I think the “too big to fail” issue is about avoiding mass panic, and also mass unemployment. Banks were all leveraged too high on crappy assets, and the need is to deleverage slowly enough that the companies can stay in business (and keep people employed) without causing runs and contagion to other banks. Banks do perform a function (not all useful, but some are necessary), and if too many banks fail, then society can’t get sensible business done. It’s definitely possible that one could try to consolidate companies into monopolies and then move to break them up after a short time. It’s kind of a Chapter 11 bankruptcy for an entire industry, rather than a company.

9 out of 10 wouldn’t touch it? Did grow up in Utah or something? This guy reminds of this: http://www.theonion.com/content/news_briefs/neither_person_in

I’m not talking about community banks… The behemoths are now hybrid depository banks and investment banks and their investment banking side will be less levered due to the depository side’s regulations. So, as a result, smaller investment banks will pop up everywhere and cause this problem again… how do you regulate a company that doesn’t take in deposits? yet facilitates all business transactions in the world? and is therefore vital to the success of capitalist growth? ie. Merrill, Goldman or like was said above, they could spin right off and we could visit this again in 10 years.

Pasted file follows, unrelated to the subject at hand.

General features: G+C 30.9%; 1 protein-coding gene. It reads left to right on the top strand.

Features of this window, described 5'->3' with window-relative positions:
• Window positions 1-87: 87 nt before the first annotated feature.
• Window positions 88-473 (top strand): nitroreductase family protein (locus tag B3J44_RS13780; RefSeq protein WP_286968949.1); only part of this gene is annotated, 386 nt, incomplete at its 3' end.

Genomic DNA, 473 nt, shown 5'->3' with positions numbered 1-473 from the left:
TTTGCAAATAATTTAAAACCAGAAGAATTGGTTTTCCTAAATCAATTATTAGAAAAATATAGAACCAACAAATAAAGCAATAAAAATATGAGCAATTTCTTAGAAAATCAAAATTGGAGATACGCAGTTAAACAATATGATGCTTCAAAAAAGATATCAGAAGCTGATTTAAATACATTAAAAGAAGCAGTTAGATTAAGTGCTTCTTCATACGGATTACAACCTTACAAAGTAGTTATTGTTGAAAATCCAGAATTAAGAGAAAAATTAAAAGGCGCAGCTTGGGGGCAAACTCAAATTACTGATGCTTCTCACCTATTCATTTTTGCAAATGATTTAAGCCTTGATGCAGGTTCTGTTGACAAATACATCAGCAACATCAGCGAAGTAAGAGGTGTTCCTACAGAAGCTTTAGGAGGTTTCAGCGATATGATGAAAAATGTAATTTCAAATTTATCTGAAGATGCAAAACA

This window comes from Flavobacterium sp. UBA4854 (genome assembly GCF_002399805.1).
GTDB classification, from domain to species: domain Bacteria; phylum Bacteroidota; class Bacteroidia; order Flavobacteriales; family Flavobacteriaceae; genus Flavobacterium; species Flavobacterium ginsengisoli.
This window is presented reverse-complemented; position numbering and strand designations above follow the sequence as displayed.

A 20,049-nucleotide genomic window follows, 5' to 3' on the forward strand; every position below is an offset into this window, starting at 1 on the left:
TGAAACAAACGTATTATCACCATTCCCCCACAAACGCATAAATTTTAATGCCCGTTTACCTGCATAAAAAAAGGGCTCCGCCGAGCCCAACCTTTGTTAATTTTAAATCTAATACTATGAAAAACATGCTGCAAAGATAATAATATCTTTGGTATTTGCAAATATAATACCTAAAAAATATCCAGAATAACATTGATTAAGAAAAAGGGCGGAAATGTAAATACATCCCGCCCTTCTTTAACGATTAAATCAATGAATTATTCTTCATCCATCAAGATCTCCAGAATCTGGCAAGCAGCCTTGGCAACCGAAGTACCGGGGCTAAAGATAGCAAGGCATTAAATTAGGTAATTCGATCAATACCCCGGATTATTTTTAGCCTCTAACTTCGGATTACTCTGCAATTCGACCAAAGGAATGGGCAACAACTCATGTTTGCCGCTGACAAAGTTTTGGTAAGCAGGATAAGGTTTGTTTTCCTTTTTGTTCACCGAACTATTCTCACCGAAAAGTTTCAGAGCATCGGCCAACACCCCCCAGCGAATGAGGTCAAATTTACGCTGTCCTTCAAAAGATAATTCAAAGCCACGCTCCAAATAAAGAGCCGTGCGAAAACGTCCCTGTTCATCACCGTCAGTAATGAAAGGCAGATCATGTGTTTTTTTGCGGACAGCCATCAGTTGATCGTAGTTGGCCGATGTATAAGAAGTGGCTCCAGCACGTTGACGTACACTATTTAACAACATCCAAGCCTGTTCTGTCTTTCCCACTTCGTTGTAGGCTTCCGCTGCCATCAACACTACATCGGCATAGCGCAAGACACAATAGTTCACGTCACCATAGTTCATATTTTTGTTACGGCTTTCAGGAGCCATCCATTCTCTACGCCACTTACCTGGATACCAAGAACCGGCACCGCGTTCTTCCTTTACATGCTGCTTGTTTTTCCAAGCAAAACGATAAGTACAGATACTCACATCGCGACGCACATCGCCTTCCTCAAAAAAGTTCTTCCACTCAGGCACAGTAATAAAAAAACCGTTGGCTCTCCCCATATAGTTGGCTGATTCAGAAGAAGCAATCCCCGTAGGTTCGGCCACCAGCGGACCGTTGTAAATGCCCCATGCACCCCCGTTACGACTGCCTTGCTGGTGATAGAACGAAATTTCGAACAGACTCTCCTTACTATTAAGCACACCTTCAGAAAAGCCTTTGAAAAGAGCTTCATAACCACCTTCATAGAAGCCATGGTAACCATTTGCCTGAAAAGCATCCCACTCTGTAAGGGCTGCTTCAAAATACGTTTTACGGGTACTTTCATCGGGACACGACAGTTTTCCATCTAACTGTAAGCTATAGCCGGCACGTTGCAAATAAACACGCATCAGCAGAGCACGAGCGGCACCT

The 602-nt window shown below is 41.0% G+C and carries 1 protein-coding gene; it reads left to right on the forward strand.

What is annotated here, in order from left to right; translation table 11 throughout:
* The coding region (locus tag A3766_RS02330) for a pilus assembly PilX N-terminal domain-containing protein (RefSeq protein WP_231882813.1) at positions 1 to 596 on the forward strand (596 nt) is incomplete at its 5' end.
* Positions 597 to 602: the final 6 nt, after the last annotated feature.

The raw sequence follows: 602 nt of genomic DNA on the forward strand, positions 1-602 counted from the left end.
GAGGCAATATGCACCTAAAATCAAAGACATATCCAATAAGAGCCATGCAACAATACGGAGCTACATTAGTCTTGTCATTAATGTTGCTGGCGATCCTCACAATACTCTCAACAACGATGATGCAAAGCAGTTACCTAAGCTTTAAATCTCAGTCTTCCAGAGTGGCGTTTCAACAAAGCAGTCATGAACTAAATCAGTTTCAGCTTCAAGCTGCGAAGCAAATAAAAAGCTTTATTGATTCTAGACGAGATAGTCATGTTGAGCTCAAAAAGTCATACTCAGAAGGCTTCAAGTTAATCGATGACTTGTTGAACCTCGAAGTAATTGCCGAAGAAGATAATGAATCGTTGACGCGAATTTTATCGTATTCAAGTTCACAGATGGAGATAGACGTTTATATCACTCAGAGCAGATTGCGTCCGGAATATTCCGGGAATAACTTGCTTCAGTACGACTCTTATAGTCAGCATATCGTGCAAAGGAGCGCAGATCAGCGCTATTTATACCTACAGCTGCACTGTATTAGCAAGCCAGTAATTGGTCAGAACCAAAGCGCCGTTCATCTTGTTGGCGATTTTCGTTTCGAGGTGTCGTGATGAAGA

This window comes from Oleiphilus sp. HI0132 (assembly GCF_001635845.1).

Maybe it’s a monopolistic plot. Banks create these securities and then stop buying them from each other. Then they start saying terrible things about their balance sheets so the govt gives them a huge pile of money and tells them they need to become monopolies. Pretty clever.

mwvt9 Wrote: ------------------------------------------------------- > MattLikesAnalysis Wrote: > -------------------------------------------------- > ----- > > If all of these ‘behemoths’ have huge banking > > operations, the govt can put into legislation > > limits on leverage and raise the size of > reserves > > and thereby make it easier to monitor a few > > largies. Small shops will begin to pop up here > and > > there again when we have 175K finance > > professionals sitting on the sidelines. It will > be > > the regulation of these firms that will > determine > > whether we go down this road again. > > It wasn’t really the community banks that got > caught by all of this. It will be the big guys in > the future again. It was the community banks 18 years ago and not the big guys. The time before that it was the big guys and not the community banks. And the time before that it was the …

JoeyDVivre Wrote: ------------------------------------------------------- > Maybe it’s a monopolistic plot. Banks create > these securities and then stop buying them from > each other. Then they start saying terrible > things about their balance sheets so the govt > gives them a huge pile of money and tells them > they need to become monopolies. Pretty clever. Heh heh, that’s cute… except for a monopoly, as in Highlander, “There can only be one.”